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Size

Maltese Size

Overview

If you are an owner of this wonderful breed, or a potential owner, no doubt you want to know about the accurate and expected size of Maltese dogs. And it is normal to worry about size, both when a Maltese is a puppy and when he is an adult. 

You'll want to know if your Maltese is growing at a good rate, and that once he is at his adult size, that he is neither under or overweight.

It's very common to be concerned about a Maltese being too small and perhaps not taking in enough nutrition. And though it happens far less often, there are some Maltese that can really surprise owners by being much larger than expected. 

Understanding Maltese Breed Size Standards

Per AKC breed standards, in regard to weight, expected Maltese size (as a full-grown adult dog) is under 7 lbs. (3.17 kg). 

This means any weight from 6.9 lbs. (3.12 kg) and less.

This said, it is nearly impossible for an adult Maltese to be in the 1-pound range. It is also very rare for a Maltese to be in the 2-pound range. You may see this every now and again; however, it is the exception and not the rule.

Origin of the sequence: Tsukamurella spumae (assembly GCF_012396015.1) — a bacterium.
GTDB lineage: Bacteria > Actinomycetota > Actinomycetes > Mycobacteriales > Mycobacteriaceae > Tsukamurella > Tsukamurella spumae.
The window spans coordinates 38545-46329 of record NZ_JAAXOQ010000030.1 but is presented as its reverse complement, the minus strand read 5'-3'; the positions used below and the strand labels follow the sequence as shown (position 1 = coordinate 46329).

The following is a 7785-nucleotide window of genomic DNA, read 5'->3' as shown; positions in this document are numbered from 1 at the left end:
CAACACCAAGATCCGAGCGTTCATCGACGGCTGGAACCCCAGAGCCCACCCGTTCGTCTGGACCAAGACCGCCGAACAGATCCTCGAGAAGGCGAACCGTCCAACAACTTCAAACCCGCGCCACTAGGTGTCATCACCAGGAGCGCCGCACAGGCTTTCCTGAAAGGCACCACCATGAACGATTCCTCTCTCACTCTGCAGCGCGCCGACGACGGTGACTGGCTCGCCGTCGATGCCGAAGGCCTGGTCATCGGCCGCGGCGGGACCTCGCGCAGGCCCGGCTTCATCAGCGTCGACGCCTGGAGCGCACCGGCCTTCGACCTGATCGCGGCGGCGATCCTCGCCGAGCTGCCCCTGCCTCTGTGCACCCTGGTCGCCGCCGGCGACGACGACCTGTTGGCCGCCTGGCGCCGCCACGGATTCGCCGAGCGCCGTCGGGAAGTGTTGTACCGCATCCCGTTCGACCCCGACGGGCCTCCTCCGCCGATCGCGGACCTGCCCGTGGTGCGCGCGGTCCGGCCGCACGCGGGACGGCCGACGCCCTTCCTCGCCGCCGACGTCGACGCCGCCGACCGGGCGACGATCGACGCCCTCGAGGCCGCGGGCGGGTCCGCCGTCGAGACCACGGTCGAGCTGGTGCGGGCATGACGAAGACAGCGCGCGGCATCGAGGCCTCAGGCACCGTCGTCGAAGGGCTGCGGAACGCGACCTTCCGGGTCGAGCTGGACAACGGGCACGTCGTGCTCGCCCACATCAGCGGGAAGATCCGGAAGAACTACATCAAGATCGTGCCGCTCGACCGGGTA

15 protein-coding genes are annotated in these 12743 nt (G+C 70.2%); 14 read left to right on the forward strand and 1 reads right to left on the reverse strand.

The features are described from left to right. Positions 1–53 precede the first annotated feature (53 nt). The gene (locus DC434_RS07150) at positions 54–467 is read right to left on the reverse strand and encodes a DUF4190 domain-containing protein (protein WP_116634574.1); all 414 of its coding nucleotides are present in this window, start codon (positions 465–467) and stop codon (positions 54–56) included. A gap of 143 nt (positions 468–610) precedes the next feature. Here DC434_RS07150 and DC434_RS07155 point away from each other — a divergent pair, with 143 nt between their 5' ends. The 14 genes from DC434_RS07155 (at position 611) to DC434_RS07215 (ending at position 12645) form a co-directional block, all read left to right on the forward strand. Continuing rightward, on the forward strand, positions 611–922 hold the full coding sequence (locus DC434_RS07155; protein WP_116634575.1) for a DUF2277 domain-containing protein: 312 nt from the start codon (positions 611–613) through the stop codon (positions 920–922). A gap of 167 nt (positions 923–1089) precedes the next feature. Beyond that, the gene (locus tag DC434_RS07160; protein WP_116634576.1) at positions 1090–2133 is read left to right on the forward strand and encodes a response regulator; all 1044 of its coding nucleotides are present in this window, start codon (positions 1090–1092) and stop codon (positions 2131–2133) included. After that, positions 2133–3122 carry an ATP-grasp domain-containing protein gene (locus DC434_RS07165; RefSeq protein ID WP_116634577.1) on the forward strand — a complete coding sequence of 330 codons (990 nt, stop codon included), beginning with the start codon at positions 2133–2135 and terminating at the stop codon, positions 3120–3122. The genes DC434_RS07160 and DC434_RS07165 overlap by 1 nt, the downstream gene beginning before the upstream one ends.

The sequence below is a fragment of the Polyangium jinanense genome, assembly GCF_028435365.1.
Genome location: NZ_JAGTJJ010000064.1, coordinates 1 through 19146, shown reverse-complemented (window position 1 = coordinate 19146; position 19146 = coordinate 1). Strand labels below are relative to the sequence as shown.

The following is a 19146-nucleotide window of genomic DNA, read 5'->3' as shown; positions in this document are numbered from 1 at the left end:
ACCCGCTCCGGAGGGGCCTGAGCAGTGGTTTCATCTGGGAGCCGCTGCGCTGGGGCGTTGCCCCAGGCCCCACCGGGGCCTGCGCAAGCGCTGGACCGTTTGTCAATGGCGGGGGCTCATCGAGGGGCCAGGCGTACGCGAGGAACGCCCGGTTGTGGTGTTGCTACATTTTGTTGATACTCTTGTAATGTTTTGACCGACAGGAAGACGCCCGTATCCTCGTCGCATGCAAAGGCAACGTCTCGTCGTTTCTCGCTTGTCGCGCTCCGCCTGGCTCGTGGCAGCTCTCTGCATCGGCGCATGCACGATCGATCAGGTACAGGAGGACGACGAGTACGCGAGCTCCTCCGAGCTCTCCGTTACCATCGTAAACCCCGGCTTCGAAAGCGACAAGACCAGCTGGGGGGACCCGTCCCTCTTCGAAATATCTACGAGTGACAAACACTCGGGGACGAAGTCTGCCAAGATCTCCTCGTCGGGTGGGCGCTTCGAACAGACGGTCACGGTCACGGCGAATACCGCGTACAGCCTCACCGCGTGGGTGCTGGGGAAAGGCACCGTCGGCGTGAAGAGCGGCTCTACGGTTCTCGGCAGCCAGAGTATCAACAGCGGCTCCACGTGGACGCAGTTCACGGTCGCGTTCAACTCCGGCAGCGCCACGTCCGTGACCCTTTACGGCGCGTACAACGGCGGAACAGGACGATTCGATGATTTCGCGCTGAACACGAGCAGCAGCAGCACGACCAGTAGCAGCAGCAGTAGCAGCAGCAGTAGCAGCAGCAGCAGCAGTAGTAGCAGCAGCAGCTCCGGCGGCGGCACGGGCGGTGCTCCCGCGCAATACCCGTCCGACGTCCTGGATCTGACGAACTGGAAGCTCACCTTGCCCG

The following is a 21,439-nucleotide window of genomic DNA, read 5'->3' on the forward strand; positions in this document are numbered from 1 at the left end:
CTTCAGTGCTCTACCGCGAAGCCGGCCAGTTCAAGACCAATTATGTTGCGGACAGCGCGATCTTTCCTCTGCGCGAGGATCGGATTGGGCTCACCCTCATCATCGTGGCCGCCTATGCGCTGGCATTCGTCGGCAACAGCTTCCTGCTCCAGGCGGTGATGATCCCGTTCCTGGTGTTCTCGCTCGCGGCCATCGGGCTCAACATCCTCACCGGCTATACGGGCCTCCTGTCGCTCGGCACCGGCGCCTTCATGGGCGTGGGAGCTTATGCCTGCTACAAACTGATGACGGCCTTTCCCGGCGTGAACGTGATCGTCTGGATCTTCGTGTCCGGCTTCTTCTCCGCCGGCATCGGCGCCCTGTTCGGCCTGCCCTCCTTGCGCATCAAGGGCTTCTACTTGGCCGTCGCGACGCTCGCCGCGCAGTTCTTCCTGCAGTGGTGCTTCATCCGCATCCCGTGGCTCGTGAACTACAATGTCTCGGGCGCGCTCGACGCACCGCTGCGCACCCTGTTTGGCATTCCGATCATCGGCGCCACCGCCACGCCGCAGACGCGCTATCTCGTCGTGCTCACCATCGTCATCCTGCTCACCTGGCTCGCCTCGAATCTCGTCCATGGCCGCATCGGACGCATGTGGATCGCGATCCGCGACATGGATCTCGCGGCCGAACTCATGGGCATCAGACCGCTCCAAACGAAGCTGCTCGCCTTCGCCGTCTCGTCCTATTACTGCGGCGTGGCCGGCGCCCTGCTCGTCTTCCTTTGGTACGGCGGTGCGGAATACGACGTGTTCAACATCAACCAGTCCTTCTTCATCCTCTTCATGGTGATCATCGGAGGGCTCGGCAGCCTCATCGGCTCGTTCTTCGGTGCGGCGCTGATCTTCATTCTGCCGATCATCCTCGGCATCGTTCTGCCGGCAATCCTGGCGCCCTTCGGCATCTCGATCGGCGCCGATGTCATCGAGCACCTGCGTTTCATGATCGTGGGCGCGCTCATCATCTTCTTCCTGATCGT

Therefore, most Maltese will be 3 to 7 lbs. as adults. 

However, the 'under 7 lb.' range is for dogs appearing in the show ring. And it is a guideline for breeders in regard to their goals, as they strive to produce pups that meet the strict AKC standards. 

So, it is not unheard of for some Maltese to be 7, 8 or even 9 pounds. 
maltese-size-compared-to-hand
Blossom Sweet Honey, at 8 months old
Photo courtesy of Kim Morris, New Britain CT 
In regard to height, which is an important size factor as well, there is no standard height. However, most male Maltese will be 8 to 10 inches (21 to 25 cm). And most female Maltese, since they tend to have slightly smaller bone structure, will be 8 to 9 inches. This measurement is from the floor to the withers (top of the shoulder blades). 

Because some Maltese dogs can be slightly larger than expected, this would bring the possible height to 11 inches (27.94 cm). 

Size Classification

Being less than 7 pounds, the Maltese is classified as a toy breed dog. There are 21 dogs in the AKC toy group. Some breeds can be almost as small as toys, but are in other groups, such as the Terrier group.